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EDITORIAL: Addressing a large gathering in the Azad Kashmir capital Muzaffarabad last week, former prime minister Imran Khan said “you know very well that every country derives benefits from trade. India is a big country and Pakistan would also have benefited from trade with it,” adding that it had to be stopped due to India’s August 2019 illegal revocation of occupied Jammu and Kashmir’s autonomous status.

Even before that formal bilateral trade was a little over $ 2 billion while informal commerce via third countries and smuggling, at an estimated $3.9 billion, was almost double that amount. Still, the total volume has been far short of the real potential. According to the World Bank’s 2018 report “Half Glass Full: Promise of Regional Trade in South Asia”, it could be as high as $ 37 billion.

Every time tensions rise between the two neighbours over the Kashmir issue, trade becomes the first causality; either it is restricted or suspended altogether.

On the contrary, despite a prolonged standoff along India’s north-eastern border with China that at one point caused several casualties, their bilateral trade is growing. Between January and July of this year it hit the $79. 77 billion mark.

The nature of this conflict and the one over Kashmir, however, is very different; one is about territory and the other about a people’s right to self-determination. The late Indian prime minister Atal Behari Vajpayee and its successor, Dr. Manmohan Singh, well understood the benefits of conflict resolution.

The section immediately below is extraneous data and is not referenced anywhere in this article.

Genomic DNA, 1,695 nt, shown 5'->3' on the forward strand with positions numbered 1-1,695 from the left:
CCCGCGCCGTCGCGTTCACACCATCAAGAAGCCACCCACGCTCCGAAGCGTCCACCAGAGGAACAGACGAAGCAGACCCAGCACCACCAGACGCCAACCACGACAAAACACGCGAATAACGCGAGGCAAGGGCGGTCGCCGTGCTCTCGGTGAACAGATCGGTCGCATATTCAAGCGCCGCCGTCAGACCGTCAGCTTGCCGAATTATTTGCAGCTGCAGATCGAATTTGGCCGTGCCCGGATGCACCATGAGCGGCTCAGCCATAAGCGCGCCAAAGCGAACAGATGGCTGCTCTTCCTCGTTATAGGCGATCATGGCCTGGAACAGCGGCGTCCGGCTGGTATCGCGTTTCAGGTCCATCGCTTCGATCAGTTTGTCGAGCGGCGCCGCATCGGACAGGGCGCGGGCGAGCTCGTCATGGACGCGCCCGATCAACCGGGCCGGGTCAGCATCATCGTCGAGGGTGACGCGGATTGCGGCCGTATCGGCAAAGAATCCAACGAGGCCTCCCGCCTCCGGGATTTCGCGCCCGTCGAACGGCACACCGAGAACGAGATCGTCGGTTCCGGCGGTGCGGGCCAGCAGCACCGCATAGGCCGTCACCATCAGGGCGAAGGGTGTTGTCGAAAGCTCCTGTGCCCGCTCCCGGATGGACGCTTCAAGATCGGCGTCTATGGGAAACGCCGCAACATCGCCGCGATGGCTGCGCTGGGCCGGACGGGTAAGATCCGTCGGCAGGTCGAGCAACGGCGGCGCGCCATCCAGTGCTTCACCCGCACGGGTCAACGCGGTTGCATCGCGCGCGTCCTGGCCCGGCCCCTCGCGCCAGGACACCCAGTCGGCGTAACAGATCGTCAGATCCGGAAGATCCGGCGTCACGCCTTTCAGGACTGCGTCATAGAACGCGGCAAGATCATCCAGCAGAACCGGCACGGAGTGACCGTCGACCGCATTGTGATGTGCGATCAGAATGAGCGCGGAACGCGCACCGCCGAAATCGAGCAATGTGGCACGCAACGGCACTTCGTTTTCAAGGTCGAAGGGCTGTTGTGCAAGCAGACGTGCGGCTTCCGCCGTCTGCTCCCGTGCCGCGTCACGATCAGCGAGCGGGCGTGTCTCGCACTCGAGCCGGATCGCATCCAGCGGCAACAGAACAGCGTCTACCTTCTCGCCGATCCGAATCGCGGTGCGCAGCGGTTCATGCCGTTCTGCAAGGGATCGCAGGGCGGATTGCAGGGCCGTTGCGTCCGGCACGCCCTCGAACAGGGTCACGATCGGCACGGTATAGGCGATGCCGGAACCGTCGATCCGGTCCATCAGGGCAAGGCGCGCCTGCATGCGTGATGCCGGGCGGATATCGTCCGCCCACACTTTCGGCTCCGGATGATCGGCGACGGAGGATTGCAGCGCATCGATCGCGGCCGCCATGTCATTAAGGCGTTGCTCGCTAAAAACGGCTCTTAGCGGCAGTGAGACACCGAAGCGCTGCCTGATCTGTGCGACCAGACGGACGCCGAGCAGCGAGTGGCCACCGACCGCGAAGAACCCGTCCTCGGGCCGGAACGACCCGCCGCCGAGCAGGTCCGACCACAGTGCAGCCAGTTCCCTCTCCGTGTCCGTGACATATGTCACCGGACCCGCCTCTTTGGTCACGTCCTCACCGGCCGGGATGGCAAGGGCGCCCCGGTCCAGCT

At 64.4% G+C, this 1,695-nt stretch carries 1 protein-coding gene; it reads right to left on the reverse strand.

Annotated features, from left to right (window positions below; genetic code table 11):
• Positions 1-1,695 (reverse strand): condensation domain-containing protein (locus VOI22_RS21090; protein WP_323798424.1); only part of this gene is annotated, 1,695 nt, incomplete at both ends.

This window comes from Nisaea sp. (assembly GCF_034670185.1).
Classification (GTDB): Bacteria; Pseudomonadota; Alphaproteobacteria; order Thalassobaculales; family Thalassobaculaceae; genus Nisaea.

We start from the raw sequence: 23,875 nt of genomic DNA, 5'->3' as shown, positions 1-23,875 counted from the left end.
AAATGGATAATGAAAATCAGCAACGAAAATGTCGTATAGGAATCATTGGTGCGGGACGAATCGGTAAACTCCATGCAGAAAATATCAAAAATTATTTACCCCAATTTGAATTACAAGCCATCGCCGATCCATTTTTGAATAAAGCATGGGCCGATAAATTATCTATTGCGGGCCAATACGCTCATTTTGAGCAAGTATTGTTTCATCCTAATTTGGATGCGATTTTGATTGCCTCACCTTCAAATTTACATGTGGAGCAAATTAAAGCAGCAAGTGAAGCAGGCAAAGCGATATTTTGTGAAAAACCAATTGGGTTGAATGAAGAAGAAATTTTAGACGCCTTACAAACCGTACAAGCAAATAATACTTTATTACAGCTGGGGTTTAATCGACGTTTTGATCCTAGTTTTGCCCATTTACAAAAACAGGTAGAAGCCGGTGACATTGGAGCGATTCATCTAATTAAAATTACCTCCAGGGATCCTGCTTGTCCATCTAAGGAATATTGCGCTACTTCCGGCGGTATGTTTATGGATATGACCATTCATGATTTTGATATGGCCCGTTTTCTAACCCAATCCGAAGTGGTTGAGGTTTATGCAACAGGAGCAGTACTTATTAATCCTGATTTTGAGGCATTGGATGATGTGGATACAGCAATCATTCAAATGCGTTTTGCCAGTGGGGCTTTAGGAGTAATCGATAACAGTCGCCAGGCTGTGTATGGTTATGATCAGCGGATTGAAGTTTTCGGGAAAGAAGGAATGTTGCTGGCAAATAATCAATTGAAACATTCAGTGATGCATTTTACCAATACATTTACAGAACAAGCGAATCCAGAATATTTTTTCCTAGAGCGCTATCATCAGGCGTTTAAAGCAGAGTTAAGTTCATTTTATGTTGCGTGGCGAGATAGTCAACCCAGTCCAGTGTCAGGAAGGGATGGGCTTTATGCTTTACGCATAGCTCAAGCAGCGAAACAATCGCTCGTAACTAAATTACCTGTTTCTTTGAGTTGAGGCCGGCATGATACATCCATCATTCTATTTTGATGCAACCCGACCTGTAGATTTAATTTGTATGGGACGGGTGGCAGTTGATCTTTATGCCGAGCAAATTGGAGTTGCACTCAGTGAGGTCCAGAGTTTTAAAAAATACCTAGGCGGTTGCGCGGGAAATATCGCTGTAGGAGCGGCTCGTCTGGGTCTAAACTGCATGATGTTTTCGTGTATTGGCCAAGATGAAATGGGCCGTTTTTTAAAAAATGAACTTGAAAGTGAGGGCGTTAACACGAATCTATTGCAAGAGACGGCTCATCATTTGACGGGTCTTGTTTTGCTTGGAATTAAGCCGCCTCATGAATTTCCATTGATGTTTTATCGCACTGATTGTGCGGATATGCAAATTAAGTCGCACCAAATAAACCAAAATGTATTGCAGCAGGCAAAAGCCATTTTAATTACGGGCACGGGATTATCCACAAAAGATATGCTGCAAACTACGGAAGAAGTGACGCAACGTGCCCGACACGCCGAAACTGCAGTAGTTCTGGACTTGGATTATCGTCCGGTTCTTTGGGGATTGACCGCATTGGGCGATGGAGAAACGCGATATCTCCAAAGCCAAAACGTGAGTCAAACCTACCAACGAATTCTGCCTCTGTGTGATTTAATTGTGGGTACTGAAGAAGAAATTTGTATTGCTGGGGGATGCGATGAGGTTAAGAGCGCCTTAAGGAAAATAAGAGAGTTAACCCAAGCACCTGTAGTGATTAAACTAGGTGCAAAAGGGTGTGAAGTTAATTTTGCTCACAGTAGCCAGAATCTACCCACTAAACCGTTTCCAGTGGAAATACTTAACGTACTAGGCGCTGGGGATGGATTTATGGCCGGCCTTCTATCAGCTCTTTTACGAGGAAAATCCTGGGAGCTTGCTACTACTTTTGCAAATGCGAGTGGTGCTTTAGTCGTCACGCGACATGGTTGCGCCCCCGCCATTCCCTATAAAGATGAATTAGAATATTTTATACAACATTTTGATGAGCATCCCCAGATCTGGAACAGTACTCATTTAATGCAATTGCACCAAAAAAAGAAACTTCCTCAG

Along with Pakistan both leaders took important steps towards normalisation of relations. Looking for a durable resolution of all outstanding issues of discord, including Kashmir, Congress party’s Dr. Singh, an economist by training, tried to take forward the peace process initiated by BJP’s Vajpayee.

Speaking at an event hosted by the Federation of Indian Chambers of Commerce and Industry, he expressed his desire to make Indian economy “more closely integrated with our immediate and distant neighbours [Central Asian states via the shorter and low-cost route through Pakistan]”.

He dreamt, he said, of a day when “one can have breakfast in Amritsar, lunch in Lahore and dinner in Kabul.” Unfortunately, that dream has since been supplanted by that country’s new rulers with their Hindu rashtra vision, which seeks to establish Hindu hegemony not only inside India but also over Pakistan by stoking tensions. This is not in the interest of the peoples on either side of the border.

India, of course, is far ahead of Pakistan in terms of economic progress. Yet, like this country, nearly half of its population lives under the poverty line. Both sides have a lot to gain from geographical proximity and cheap factors of production.

There is substantial dynamism in exchange of goods and services to create millions of jobs, and also to impel businesses to innovate so as to become competitive. Exacerbation of tension, on the other hand, undermines socio-economic well-being of the people as well as peace and stability of this region.

Copyright Business Recorder, 2022

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